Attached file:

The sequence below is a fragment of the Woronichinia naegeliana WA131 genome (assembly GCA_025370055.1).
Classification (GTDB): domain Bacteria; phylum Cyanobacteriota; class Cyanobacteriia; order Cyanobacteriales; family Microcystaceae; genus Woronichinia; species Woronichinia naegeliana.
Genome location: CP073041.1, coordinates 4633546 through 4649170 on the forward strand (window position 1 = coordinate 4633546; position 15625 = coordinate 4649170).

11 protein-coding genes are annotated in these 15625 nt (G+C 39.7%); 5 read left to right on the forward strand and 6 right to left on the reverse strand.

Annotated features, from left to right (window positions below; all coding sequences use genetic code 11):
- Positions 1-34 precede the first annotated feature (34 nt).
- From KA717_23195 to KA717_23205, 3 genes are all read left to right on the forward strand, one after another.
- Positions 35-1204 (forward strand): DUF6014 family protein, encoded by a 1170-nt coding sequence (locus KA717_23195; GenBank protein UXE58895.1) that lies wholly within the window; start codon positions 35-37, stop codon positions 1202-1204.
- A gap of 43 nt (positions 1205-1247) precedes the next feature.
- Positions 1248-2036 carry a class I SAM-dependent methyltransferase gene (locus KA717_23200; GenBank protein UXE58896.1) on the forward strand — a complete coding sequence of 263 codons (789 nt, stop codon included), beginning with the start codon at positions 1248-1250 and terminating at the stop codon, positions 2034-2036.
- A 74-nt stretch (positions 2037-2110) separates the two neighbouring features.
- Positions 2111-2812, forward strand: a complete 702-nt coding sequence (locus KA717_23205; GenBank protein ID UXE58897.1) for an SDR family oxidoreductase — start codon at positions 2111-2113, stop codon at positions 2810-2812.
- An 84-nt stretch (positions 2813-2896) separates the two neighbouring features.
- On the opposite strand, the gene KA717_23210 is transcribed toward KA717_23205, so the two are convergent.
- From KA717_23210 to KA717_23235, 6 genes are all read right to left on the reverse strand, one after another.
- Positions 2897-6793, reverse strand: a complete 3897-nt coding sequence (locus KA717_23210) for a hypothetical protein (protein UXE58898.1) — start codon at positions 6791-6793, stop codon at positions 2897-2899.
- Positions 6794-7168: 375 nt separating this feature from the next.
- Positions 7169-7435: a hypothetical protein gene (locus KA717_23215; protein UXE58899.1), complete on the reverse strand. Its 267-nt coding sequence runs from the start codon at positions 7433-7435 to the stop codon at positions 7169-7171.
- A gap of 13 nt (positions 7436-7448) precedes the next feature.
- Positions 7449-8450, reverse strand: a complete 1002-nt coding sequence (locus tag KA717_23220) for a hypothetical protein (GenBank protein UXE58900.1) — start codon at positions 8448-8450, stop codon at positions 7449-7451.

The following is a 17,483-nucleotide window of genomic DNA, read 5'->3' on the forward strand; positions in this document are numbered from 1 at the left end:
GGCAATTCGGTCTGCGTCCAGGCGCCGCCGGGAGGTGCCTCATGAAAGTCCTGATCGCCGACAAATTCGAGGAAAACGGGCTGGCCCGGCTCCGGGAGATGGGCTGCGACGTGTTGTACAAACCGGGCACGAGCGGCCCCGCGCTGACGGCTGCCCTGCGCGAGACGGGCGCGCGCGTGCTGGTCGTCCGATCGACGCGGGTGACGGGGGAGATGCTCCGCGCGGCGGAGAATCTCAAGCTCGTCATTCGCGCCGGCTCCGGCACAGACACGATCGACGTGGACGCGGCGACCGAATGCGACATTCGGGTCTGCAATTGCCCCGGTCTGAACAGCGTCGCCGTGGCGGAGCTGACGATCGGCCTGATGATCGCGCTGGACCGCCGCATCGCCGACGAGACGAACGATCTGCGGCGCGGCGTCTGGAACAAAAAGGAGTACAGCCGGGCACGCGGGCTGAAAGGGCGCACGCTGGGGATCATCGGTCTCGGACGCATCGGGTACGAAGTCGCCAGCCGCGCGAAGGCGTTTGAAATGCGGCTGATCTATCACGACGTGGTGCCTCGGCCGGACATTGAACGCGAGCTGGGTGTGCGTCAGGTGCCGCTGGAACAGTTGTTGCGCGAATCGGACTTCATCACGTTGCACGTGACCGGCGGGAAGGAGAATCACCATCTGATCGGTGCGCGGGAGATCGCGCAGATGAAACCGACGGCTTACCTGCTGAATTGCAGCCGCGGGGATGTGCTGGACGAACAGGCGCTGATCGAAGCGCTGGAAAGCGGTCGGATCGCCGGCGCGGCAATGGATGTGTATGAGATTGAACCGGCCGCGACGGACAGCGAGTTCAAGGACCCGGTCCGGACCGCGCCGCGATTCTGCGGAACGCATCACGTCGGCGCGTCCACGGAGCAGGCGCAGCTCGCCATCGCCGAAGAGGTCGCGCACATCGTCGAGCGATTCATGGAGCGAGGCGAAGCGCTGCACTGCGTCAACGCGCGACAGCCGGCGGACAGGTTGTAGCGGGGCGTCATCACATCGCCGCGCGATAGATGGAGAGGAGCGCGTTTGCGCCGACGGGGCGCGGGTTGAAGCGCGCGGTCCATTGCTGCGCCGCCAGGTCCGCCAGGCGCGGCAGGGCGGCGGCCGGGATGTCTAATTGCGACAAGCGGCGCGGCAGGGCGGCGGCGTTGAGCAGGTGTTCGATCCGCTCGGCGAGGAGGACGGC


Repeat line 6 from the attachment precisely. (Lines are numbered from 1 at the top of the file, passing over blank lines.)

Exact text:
- Positions 1-34 precede the first annotated feature (34 nt).